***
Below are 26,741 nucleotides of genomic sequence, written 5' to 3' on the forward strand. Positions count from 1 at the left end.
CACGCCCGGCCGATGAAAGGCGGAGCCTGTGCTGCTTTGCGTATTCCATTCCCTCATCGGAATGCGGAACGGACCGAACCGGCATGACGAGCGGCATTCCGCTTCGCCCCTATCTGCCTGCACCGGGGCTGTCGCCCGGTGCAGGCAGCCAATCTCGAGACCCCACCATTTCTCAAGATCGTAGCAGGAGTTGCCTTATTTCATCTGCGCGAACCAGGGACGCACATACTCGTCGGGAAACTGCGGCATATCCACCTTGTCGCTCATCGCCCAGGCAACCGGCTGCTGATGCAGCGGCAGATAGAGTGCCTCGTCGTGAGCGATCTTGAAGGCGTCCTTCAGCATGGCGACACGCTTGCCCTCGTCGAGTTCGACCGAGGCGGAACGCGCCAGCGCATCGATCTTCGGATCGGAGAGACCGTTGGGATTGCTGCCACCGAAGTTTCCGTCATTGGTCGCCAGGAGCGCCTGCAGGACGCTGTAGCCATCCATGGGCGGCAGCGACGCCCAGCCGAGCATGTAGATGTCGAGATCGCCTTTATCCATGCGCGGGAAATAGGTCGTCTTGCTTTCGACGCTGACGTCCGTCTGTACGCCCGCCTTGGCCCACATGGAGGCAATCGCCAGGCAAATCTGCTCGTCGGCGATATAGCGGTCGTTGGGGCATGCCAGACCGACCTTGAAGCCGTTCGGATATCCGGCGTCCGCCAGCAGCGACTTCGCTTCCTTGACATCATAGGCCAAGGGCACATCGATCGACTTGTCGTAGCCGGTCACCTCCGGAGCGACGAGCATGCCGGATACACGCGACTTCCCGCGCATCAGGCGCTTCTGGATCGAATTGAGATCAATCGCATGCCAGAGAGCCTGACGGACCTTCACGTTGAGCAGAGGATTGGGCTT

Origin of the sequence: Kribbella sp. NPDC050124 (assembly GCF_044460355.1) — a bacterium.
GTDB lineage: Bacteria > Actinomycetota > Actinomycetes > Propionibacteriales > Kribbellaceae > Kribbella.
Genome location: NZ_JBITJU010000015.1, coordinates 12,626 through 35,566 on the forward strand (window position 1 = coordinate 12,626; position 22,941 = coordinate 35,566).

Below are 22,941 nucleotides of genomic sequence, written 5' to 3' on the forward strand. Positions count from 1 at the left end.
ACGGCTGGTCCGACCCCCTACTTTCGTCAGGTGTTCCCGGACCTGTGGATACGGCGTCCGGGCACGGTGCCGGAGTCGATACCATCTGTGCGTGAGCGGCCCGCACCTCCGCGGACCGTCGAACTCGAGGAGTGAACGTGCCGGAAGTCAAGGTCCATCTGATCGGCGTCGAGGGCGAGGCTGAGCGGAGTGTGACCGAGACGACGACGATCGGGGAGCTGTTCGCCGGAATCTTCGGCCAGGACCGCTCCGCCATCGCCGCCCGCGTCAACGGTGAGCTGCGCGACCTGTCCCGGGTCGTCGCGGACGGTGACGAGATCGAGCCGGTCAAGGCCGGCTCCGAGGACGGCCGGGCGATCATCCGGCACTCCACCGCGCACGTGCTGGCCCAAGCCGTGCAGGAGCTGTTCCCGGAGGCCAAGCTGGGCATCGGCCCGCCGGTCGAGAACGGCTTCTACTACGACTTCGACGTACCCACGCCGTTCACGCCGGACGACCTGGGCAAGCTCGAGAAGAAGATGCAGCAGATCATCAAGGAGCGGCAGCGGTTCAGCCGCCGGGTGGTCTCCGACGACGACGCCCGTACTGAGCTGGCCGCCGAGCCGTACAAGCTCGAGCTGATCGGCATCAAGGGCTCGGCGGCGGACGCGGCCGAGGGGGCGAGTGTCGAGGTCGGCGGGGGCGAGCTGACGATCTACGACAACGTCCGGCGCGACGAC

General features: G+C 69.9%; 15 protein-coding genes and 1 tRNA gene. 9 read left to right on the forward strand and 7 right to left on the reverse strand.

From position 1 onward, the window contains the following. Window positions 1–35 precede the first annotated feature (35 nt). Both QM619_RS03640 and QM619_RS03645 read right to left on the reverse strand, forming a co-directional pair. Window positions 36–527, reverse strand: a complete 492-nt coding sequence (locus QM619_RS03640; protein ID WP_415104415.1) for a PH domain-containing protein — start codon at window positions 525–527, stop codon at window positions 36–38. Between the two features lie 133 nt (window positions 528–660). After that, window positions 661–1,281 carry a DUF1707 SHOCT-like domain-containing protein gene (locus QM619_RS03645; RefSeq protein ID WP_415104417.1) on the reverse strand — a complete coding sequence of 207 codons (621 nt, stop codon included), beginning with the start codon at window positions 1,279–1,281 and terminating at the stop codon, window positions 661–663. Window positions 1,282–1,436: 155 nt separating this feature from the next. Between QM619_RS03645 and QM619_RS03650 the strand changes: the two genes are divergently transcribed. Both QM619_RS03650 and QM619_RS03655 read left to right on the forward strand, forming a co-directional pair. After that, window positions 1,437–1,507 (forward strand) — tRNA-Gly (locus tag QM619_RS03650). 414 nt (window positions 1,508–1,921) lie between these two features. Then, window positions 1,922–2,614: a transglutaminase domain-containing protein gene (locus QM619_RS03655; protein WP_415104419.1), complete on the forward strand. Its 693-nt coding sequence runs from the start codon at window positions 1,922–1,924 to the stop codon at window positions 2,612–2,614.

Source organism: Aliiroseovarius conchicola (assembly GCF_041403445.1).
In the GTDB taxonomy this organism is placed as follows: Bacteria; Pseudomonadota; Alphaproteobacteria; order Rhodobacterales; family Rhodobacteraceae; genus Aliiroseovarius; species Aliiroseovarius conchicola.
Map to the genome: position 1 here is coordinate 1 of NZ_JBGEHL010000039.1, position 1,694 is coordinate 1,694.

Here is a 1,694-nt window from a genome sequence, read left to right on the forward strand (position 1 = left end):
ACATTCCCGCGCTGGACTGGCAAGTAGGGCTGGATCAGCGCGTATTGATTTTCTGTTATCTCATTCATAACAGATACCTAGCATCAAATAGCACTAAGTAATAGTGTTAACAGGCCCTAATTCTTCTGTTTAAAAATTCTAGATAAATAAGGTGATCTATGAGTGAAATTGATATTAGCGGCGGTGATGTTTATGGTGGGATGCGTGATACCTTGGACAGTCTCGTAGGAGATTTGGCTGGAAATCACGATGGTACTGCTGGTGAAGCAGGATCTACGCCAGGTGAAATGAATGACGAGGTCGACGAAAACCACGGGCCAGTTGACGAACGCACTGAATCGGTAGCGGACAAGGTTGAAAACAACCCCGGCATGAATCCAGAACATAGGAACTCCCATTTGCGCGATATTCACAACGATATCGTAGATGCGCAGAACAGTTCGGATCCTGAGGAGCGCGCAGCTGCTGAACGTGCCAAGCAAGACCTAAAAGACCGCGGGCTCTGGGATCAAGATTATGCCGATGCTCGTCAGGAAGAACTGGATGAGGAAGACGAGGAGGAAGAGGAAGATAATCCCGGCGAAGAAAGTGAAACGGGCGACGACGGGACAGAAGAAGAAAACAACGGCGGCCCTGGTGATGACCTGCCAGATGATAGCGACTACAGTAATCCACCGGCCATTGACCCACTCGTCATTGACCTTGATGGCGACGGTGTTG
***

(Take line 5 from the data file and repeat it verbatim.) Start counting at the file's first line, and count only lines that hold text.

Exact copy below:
Genome location: NZ_JBITJU010000015.1, coordinates 12,626 through 35,566 on the forward strand (window position 1 = coordinate 12,626; position 22,941 = coordinate 35,566).